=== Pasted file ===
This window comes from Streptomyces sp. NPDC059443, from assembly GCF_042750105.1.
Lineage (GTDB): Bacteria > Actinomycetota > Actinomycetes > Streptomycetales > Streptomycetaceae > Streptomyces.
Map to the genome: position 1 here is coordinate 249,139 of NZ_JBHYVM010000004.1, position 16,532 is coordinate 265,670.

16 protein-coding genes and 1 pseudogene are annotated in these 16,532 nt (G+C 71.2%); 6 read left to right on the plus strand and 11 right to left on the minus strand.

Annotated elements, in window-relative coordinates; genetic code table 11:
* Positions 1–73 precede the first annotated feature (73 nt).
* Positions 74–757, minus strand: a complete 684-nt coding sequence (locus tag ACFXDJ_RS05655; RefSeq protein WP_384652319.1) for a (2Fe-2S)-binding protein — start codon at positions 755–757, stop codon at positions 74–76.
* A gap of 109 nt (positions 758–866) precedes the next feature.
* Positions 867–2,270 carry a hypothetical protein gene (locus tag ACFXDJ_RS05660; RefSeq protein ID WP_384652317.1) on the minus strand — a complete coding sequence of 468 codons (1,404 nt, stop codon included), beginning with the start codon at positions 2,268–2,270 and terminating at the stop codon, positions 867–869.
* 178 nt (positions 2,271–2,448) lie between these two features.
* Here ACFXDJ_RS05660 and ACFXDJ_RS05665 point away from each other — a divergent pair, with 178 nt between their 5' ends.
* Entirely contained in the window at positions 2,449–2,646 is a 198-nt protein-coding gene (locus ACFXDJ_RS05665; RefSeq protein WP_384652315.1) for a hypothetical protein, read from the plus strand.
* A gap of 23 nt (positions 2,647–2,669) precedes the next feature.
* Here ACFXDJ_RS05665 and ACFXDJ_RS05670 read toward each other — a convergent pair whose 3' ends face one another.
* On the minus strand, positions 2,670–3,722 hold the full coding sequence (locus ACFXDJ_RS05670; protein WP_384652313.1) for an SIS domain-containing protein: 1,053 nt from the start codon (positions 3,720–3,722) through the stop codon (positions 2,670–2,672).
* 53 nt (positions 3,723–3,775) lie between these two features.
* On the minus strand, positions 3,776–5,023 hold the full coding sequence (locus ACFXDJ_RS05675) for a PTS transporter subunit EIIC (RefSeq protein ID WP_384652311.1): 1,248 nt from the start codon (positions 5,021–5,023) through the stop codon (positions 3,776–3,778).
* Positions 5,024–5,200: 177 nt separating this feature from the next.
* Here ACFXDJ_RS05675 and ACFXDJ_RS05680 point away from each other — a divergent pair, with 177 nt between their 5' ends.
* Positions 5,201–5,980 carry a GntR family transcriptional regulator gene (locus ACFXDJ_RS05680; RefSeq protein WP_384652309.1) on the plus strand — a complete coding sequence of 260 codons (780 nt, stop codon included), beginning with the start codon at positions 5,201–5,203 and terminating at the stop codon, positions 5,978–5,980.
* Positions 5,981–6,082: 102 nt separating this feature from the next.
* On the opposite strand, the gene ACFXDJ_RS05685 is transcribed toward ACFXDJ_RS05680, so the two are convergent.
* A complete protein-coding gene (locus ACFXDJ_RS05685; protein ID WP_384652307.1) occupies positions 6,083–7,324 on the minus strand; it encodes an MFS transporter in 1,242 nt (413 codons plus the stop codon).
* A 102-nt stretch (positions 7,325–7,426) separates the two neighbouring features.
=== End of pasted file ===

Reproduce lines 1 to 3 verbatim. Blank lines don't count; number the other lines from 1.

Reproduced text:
This window comes from Streptomyces sp. NPDC059443, from assembly GCF_042750105.1.
Lineage (GTDB): Bacteria > Actinomycetota > Actinomycetes > Streptomycetales > Streptomycetaceae > Streptomyces.
Map to the genome: position 1 here is coordinate 249,139 of NZ_JBHYVM010000004.1, position 16,532 is coordinate 265,670.